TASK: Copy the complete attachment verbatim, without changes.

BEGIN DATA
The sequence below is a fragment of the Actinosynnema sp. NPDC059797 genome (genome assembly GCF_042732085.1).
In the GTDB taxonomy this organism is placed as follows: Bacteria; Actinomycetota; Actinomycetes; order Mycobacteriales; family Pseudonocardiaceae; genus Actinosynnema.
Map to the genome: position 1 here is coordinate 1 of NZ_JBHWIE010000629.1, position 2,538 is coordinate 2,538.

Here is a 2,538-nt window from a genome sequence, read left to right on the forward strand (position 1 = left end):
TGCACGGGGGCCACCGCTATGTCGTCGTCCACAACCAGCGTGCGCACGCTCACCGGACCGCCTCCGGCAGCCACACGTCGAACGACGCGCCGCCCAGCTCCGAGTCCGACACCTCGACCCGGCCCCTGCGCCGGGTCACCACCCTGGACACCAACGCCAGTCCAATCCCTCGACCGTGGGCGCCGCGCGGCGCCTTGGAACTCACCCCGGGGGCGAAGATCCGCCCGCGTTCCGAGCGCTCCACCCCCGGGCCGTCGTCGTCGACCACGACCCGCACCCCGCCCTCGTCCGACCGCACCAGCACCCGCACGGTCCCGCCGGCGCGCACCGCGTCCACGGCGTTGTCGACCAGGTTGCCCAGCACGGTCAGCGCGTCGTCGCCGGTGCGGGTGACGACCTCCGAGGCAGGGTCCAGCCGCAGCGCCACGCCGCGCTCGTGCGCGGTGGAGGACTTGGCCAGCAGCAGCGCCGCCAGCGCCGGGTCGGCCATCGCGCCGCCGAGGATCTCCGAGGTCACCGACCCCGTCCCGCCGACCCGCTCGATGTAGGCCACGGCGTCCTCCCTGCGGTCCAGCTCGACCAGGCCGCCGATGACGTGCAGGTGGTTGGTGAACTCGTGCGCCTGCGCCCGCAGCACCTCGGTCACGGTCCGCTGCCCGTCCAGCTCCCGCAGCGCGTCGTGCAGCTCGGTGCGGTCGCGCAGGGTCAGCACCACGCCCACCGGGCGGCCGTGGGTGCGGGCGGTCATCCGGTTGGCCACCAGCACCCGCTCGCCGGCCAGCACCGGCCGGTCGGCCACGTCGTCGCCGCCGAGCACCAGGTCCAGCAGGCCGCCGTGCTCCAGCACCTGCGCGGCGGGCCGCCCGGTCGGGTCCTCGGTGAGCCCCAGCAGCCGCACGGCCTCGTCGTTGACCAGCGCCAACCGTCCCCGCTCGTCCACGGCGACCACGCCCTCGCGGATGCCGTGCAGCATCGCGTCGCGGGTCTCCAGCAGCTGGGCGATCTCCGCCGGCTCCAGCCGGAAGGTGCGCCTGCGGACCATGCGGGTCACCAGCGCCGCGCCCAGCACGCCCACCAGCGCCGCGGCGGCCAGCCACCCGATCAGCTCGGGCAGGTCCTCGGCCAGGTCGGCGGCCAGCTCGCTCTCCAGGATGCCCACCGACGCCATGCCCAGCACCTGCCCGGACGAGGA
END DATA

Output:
The sequence below is a fragment of the Actinosynnema sp. NPDC059797 genome (genome assembly GCF_042732085.1).
In the GTDB taxonomy this organism is placed as follows: Bacteria; Actinomycetota; Actinomycetes; order Mycobacteriales; family Pseudonocardiaceae; genus Actinosynnema.
Map to the genome: position 1 here is coordinate 1 of NZ_JBHWIE010000629.1, position 2,538 is coordinate 2,538.

Here is a 2,538-nt window from a genome sequence, read left to right on the forward strand (position 1 = left end):
TGCACGGGGGCCACCGCTATGTCGTCGTCCACAACCAGCGTGCGCACGCTCACCGGACCGCCTCCGGCAGCCACACGTCGAACGACGCGCCGCCCAGCTCCGAGTCCGACACCTCGACCCGGCCCCTGCGCCGGGTCACCACCCTGGACACCAACGCCAGTCCAATCCCTCGACCGTGGGCGCCGCGCGGCGCCTTGGAACTCACCCCGGGGGCGAAGATCCGCCCGCGTTCCGAGCGCTCCACCCCCGGGCCGTCGTCGTCGACCACGACCCGCACCCCGCCCTCGTCCGACCGCACCAGCACCCGCACGGTCCCGCCGGCGCGCACCGCGTCCACGGCGTTGTCGACCAGGTTGCCCAGCACGGTCAGCGCGTCGTCGCCGGTGCGGGTGACGACCTCCGAGGCAGGGTCCAGCCGCAGCGCCACGCCGCGCTCGTGCGCGGTGGAGGACTTGGCCAGCAGCAGCGCCGCCAGCGCCGGGTCGGCCATCGCGCCGCCGAGGATCTCCGAGGTCACCGACCCCGTCCCGCCGACCCGCTCGATGTAGGCCACGGCGTCCTCCCTGCGGTCCAGCTCGACCAGGCCGCCGATGACGTGCAGGTGGTTGGTGAACTCGTGCGCCTGCGCCCGCAGCACCTCGGTCACGGTCCGCTGCCCGTCCAGCTCCCGCAGCGCGTCGTGCAGCTCGGTGCGGTCGCGCAGGGTCAGCACCACGCCCACCGGGCGGCCGTGGGTGCGGGCGGTCATCCGGTTGGCCACCAGCACCCGCTCGCCGGCCAGCACCGGCCGGTCGGCCACGTCGTCGCCGCCGAGCACCAGGTCCAGCAGGCCGCCGTGCTCCAGCACCTGCGCGGCGGGCCGCCCGGTCGGGTCCTCGGTGAGCCCCAGCAGCCGCACGGCCTCGTCGTTGACCAGCGCCAACCGTCCCCGCTCGTCCACGGCGACCACGCCCTCGCGGATGCCGTGCAGCATCGCGTCGCGGGTCTCCAGCAGCTGGGCGATCTCCGCCGGCTCCAGCCGGAAGGTGCGCCTGCGGACCATGCGGGTCACCAGCGCCGCGCCCAGCACGCCCACCAGCGCCGCGGCGGCCAGCCACCCGATCAGCTCGGGCAGGTCCTCGGCCAGGTCGGCGGCCAGCTCGCTCTCCAGGATGCCCACCGACGCCATGCCCAGCACCTGCCCGGACGAGGA